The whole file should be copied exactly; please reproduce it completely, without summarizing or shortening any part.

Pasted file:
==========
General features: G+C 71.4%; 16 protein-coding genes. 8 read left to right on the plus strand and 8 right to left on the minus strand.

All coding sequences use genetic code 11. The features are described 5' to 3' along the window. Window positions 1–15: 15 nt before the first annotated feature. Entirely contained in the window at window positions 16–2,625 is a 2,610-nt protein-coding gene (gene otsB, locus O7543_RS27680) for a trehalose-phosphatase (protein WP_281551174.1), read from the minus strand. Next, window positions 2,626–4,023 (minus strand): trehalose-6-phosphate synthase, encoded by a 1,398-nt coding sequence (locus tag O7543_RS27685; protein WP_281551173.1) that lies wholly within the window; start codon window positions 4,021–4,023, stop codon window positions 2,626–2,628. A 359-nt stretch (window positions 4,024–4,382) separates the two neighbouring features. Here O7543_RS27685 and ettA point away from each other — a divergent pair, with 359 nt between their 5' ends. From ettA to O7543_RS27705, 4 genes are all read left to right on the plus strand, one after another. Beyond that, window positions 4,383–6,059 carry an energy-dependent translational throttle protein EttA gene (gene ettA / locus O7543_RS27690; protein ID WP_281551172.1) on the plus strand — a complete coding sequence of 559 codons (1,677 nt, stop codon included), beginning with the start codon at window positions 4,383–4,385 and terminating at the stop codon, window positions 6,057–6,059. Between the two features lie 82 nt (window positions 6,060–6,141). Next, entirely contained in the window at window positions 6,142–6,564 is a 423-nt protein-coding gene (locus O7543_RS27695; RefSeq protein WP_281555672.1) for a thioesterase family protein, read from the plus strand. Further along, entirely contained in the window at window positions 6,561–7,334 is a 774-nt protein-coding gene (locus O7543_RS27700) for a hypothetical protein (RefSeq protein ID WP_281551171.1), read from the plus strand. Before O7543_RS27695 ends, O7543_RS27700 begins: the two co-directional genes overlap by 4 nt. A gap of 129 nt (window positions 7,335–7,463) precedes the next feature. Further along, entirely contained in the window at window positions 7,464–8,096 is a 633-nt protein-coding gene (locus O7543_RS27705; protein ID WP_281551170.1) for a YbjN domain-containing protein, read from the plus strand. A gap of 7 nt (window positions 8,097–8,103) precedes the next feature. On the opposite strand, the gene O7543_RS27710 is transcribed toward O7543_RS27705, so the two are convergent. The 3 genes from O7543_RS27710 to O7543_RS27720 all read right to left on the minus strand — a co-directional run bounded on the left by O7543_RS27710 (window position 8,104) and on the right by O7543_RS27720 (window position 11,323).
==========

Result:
General features: G+C 71.4%; 16 protein-coding genes. 8 read left to right on the plus strand and 8 right to left on the minus strand.

All coding sequences use genetic code 11. The features are described 5' to 3' along the window. Window positions 1–15: 15 nt before the first annotated feature. Entirely contained in the window at window positions 16–2,625 is a 2,610-nt protein-coding gene (gene otsB, locus O7543_RS27680) for a trehalose-phosphatase (protein WP_281551174.1), read from the minus strand. Next, window positions 2,626–4,023 (minus strand): trehalose-6-phosphate synthase, encoded by a 1,398-nt coding sequence (locus tag O7543_RS27685; protein WP_281551173.1) that lies wholly within the window; start codon window positions 4,021–4,023, stop codon window positions 2,626–2,628. A 359-nt stretch (window positions 4,024–4,382) separates the two neighbouring features. Here O7543_RS27685 and ettA point away from each other — a divergent pair, with 359 nt between their 5' ends. From ettA to O7543_RS27705, 4 genes are all read left to right on the plus strand, one after another. Beyond that, window positions 4,383–6,059 carry an energy-dependent translational throttle protein EttA gene (gene ettA / locus O7543_RS27690; protein ID WP_281551172.1) on the plus strand — a complete coding sequence of 559 codons (1,677 nt, stop codon included), beginning with the start codon at window positions 4,383–4,385 and terminating at the stop codon, window positions 6,057–6,059. Between the two features lie 82 nt (window positions 6,060–6,141). Next, entirely contained in the window at window positions 6,142–6,564 is a 423-nt protein-coding gene (locus O7543_RS27695; RefSeq protein WP_281555672.1) for a thioesterase family protein, read from the plus strand. Further along, entirely contained in the window at window positions 6,561–7,334 is a 774-nt protein-coding gene (locus O7543_RS27700) for a hypothetical protein (RefSeq protein ID WP_281551171.1), read from the plus strand. Before O7543_RS27695 ends, O7543_RS27700 begins: the two co-directional genes overlap by 4 nt. A gap of 129 nt (window positions 7,335–7,463) precedes the next feature. Further along, entirely contained in the window at window positions 7,464–8,096 is a 633-nt protein-coding gene (locus O7543_RS27705; protein ID WP_281551170.1) for a YbjN domain-containing protein, read from the plus strand. A gap of 7 nt (window positions 8,097–8,103) precedes the next feature. On the opposite strand, the gene O7543_RS27710 is transcribed toward O7543_RS27705, so the two are convergent. The 3 genes from O7543_RS27710 to O7543_RS27720 all read right to left on the minus strand — a co-directional run bounded on the left by O7543_RS27710 (window position 8,104) and on the right by O7543_RS27720 (window position 11,323).